Flatpay raises $47 million targeting small merchants with simple payment solution


like the world is waiting $65 billion As payments technology giant Stripe goes public, a wave of smaller startups continues to flood the market to grab more payments business.As one of his latest developments, the Danish company flat payThe funding was led by Dawn Capital, which builds payment solutions for small and medium-sized brick-and-mortar businesses such as shops, restaurants, and salons, and raised €45 million ($47 million).

Flatpay had raised just under $21 million prior to this Series B, and with this new funding, its value is now well over $100 million. The company plans to use the funding to expand into new markets in Europe and develop more products alongside the POS and card terminals it currently sells. Sander Janca-Jensen, CEO of Flatpay, said that while AI may be embedded in some of these products, it is only an enabler of specific functionality rather than a core service. .

“We were able to raise money without mentioning AI buzzwords,” he said. “It seems to be rare these days.”

This €45 million is a strong Series B in the current market in Europe, especially considering the size of the startup. Founded in 2022, Flatpay currently has just 7,000 customers across Denmark, Finland and Germany.

Even though its revenue and customer base are both growing at 15% monthly, Flatpay’s business is just a drop in the merchant ocean.

There is Over 24 million SMEs in Europe; POS terminal within the area The number is over 17 millionThere are also hundreds of other payment services, including Stripe, Adyen, SumUp, and PayPal, as well as smaller players like SilkPay, all targeting the same customers as Flatpay.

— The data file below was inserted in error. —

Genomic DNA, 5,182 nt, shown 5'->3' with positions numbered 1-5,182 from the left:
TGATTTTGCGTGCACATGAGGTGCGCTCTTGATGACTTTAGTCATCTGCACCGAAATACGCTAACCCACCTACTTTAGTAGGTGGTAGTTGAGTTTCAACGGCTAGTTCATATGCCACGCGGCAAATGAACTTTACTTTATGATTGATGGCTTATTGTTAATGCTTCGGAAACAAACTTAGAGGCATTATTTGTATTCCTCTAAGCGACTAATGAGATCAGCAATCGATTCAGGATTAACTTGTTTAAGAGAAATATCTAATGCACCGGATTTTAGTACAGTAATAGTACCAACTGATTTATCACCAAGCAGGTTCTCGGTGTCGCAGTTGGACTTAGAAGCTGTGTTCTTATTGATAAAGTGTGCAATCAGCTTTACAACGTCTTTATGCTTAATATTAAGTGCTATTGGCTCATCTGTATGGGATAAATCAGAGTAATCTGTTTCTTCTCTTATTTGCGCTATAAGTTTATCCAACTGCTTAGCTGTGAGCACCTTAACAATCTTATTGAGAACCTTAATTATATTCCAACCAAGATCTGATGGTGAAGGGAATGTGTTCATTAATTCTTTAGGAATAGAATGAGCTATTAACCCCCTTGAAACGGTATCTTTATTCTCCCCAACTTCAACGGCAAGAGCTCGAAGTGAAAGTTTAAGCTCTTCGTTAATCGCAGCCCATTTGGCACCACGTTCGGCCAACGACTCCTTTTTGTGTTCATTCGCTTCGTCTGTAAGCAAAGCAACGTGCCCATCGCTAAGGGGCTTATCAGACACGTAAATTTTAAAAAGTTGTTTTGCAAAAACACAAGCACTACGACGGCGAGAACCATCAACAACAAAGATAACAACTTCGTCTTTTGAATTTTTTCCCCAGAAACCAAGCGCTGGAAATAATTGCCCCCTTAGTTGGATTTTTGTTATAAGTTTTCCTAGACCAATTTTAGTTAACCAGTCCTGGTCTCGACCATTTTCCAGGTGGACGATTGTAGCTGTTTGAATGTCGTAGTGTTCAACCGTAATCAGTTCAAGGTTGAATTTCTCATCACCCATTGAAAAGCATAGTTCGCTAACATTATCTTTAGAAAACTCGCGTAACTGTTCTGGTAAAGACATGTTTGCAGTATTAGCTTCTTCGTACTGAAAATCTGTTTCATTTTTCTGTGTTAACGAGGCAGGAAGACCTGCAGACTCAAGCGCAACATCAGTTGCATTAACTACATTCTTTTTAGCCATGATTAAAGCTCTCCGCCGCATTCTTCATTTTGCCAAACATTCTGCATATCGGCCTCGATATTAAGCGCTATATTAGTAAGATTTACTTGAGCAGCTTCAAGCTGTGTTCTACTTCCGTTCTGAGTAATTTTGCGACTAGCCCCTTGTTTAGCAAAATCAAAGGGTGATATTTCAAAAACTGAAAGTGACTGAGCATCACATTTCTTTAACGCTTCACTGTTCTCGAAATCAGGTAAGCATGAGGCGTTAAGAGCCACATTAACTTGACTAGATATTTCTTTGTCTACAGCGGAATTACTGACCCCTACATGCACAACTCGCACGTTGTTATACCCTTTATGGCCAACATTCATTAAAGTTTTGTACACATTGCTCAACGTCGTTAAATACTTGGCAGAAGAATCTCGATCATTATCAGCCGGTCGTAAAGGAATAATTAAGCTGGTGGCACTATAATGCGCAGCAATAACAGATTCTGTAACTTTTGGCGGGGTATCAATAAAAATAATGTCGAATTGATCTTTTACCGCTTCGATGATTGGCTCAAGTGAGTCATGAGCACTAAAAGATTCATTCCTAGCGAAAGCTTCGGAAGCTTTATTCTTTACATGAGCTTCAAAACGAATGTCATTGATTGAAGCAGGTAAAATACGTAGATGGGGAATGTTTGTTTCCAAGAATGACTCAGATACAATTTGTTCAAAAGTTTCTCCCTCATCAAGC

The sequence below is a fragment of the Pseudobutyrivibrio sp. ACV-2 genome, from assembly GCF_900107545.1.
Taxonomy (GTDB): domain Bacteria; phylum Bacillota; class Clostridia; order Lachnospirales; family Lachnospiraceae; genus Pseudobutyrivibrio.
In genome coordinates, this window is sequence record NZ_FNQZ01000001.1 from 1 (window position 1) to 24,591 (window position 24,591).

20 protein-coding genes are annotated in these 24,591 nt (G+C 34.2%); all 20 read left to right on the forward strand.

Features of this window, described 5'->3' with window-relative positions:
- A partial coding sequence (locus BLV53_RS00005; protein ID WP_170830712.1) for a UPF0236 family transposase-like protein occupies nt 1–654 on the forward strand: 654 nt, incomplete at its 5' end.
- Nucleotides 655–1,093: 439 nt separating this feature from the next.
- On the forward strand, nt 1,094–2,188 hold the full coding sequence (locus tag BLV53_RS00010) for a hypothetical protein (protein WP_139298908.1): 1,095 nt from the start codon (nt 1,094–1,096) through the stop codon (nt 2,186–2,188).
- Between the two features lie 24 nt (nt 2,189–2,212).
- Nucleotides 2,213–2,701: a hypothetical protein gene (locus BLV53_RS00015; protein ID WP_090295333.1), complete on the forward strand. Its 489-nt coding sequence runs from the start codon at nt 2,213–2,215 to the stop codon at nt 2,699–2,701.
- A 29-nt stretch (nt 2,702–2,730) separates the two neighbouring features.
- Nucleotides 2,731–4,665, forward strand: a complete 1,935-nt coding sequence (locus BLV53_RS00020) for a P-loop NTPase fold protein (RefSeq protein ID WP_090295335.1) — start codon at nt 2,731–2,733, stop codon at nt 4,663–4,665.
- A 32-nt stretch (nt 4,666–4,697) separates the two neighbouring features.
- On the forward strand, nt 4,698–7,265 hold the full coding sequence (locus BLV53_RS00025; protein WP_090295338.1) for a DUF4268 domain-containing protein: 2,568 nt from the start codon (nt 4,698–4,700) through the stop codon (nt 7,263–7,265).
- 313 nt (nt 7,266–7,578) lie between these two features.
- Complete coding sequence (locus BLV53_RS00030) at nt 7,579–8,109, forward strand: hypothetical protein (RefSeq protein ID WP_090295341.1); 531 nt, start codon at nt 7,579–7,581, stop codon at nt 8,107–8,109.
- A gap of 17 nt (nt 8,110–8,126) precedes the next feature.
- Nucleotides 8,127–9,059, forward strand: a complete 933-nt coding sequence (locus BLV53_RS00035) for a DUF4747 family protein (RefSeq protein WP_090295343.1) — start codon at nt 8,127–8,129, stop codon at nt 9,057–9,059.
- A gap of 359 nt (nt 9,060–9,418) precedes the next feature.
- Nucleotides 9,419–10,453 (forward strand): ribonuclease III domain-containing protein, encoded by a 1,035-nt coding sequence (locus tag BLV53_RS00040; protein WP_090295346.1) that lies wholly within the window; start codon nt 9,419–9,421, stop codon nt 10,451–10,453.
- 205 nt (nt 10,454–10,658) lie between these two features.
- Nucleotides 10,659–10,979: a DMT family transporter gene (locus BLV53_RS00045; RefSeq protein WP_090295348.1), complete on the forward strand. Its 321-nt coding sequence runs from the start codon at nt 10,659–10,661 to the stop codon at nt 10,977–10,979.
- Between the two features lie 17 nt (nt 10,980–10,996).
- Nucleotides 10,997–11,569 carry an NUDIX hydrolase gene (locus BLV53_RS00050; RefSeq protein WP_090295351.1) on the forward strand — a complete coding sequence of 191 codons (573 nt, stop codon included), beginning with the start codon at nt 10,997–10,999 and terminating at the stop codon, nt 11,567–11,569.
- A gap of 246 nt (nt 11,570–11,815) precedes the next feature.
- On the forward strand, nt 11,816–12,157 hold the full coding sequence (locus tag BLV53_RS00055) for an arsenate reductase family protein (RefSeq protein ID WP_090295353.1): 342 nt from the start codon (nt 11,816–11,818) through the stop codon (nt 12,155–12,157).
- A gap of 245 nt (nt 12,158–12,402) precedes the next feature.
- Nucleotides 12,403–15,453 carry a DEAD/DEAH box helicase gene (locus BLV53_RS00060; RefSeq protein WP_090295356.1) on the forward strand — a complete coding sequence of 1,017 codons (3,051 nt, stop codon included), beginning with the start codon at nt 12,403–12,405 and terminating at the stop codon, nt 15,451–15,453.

But investors believe the startup has a lot of potential, even in the current economic climate, enough to make a strong early bet.

Janka Jensen, who co-founded the company with Rasmus Bask, Rasmus Helmund Carlsen and Peter Roos, said the gap Flatpay has identified in the market is that retailers looking for the convenience that technology can offer are more likely to He said it’s the lack of truly simple solutions that don’t require difficult solutions. We also consider aspects that come with it, such as troubleshooting, understanding the intricacies of pricing, and integrating the product into your business flow.

The startup’s approach to addressing that gap is done in three ways, he said. On the customer side, Flatpay targets customers of a defined size. Only sellers with an annual transaction value of more than 100,000 euros are allowed, and their customers cannot be multi-location chains or franchises. Janka Jensen said he regularly turns away customers if they don’t meet these conditions.

On the technology side, we matched our target customer size with the unit economics of our payment solution, with very basic flat fees of 0.99% for terminal transactions and 1.49% for POS purchases (hence the startup’s name). It was set. Therefore, Flatpay does not set a minimum fee for his single transaction, and there are also no fees if the customer pays with an international card. Janca-Jensen said the model means that while his Flatpay sometimes loses money on transactions, overall it lowers the barrier to adoption and helps increase spending and overall revenue for the company. I admitted that there was.